Dozens of flags from foreign countries hang from the rafters of Oxygen Generating System International’s Amherst warehouse. The decorations seem out of place among the machines, forklifts and tools that otherwise fill the facility. But for company President Joe McMahon, the flags serve as a constant reminder of how far his business has come. “We hang a new one up every time we do business in a new country,” he said.
OGSI builds machines that separate oxygen from the air. The company’s products are used in a variety of different locations, such as hospitals, fire departments, wastewater treatment plants, jewelry makers and fish farms.
McMahon, a graduate of the University at Buffalo’s engineering school, started the company in 1995. It’s grown from 10 employees to about 30 in the last two years.
McMahon hopes to add another 5 to 7 jobs within the next few months. The company’s growth has coincided with Chris Collins’ addition as chairman, McMahon said. “The resources he’s brought us have been tremendous,” he said. “He’s made a lot of funding available.”
As part of that funding, OGSI is building a 40,000-square-foot warehouse on the former Wurlitzer Area B site in North Tonawanda. The facility will house both OGSI and Schlyer Machinery Company. The two businesses make up the Audubon Machinery Corporation.
Schlyer builds equipment to wash and sanitize different types of laboratory equipment. Having both companies in the same location will improve communication and efficiency, according to McMahon. “It gives us the opportunity to grow or acquire other companies,” he said.
While OGSI currently does about 90 percent of its business overseas, it’s developing products that may soon have greater domestic demand. A smaller machine ideal for filling oxygen tanks commonly used by fire departments and ambulance providers is currently on back order. “We sold about a half-dozen of these last year,” McMahon said. “We sold about 14 of them last month alone.”
With about 30,000 fire departments across the country, McMahon sees a market with great room for growth. McMahon knows first-hand how important oxygen can be to a fire department. He’s served as volunteer with the Sweeney Hose Company since 2001.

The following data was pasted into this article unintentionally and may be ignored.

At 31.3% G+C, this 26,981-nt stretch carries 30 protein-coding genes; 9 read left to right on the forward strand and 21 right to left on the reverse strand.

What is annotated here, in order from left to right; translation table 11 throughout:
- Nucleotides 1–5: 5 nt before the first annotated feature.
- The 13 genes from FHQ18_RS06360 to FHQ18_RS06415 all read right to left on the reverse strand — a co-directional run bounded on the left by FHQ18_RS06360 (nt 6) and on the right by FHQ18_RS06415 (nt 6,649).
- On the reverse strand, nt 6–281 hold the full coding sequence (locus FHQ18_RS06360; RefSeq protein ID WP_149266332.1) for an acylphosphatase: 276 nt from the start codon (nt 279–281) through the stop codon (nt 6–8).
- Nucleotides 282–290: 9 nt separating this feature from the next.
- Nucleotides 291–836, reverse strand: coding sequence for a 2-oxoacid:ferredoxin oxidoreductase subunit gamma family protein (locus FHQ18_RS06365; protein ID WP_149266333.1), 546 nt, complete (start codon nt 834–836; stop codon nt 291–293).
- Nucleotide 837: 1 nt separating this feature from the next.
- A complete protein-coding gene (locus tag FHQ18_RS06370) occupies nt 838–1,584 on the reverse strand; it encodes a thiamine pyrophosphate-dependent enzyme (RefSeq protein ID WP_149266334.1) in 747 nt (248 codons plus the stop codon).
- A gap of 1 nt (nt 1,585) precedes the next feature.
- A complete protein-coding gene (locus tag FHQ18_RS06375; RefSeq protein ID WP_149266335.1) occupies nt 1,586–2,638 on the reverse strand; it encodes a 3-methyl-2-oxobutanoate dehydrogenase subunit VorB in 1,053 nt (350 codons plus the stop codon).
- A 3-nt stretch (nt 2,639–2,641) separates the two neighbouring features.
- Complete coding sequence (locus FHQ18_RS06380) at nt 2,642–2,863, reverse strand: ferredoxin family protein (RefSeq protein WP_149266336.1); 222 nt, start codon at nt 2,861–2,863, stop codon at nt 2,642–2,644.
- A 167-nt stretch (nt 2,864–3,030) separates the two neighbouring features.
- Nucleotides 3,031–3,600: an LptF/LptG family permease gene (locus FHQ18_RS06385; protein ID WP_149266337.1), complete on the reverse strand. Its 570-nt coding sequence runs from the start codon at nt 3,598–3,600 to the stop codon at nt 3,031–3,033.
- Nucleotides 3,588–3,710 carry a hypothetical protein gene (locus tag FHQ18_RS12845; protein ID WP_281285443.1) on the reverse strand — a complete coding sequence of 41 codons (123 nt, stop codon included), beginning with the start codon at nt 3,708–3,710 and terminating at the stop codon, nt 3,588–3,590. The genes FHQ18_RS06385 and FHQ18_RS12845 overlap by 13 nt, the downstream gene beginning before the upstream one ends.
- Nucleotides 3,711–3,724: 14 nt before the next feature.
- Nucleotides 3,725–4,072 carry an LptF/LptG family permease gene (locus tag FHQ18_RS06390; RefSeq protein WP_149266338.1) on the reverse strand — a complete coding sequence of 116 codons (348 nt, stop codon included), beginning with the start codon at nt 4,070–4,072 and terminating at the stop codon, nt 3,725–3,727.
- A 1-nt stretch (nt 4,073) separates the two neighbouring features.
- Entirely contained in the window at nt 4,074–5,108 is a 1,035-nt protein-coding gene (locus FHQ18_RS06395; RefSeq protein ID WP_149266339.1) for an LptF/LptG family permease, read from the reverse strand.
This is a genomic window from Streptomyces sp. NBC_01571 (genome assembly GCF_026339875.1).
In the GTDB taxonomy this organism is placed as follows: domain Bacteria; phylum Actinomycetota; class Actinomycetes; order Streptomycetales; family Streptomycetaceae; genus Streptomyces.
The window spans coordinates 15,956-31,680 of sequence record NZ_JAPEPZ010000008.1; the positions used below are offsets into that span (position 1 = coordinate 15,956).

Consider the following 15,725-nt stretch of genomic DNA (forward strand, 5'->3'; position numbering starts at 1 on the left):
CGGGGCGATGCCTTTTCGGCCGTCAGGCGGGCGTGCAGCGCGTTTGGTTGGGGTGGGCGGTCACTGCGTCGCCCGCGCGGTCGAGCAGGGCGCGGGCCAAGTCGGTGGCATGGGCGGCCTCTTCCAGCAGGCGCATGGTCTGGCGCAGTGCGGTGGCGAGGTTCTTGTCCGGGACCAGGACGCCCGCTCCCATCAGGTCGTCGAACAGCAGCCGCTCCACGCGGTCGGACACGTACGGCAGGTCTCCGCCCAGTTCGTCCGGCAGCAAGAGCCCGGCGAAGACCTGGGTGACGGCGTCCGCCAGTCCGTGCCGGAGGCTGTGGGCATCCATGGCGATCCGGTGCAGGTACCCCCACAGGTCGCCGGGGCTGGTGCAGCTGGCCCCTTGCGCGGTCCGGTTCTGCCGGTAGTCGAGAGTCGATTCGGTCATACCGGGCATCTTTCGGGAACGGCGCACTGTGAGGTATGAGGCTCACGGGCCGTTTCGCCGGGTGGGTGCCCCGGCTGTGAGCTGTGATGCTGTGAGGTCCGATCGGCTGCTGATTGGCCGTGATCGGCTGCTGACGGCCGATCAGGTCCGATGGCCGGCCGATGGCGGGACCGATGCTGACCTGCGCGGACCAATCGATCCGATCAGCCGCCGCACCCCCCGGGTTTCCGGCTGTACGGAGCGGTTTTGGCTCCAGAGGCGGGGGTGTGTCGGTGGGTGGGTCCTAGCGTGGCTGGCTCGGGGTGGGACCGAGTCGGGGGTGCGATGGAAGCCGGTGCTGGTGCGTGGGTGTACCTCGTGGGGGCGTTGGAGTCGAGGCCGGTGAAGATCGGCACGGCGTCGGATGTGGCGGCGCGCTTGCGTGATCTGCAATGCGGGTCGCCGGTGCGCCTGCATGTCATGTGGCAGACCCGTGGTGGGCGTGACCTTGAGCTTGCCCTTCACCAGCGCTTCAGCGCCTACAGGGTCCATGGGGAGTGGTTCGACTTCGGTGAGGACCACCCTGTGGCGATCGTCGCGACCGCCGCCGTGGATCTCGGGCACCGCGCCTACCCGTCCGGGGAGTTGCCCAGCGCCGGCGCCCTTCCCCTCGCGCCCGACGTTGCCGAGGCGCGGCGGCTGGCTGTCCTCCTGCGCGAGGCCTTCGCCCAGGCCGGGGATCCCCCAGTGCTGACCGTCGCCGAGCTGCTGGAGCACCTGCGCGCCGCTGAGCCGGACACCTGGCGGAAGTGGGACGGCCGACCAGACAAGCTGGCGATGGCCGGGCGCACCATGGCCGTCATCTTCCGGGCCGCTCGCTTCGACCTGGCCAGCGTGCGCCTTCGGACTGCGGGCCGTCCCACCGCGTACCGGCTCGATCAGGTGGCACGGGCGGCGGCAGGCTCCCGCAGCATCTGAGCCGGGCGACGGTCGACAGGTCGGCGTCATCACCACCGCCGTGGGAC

Much larger equipment that provides oxygen for entire hospitals have been constructed for foreign countries such as Nepal and China.
“There are dozens of major medical facilities in China,” McMahon said. “So there are tremendous opportunities there.”
The U.S. military is another group with which McMahon has done business. He spent July in Iraq, watching as his machines were used in combat support hospitals throughout the war-torn country. “To see our equipment being used to help save lives was amazing,” McMahon said.
McMahon also takes at least two trips a year to China and is leaving for Uruguay on Sunday. He admits his Chinese is poor and describes his Spanish as “passable.” The company’s success overseas is thus attributed to a quality group of distributors who work with industries and government agencies that purchase OGSI’s product.
Growth has been steady, but McMahon knows there are untapped markets throughout the world. “There’s about 150 countries. We’re in 62,” he said.
NT Mayor David Burgio said OGSI is expected to move into the Wurlitzer building within a month, McMahon said.
The new building is planned to comply with standards set by the U.S. Green Building Council. The group is a coalition of leaders from the building industry that promote environmentally responsible workplaces.
“It’s costing a premium to build it this way,” McMahon said. “But we estimate it will save us 30 to 40 percent less in annual utility costs, so it will be well worth it.”
McMahon and his wife, Molly, have three children; Daniel, 13, Luke, 10, and John, 8. The family lives in North Tonawanda.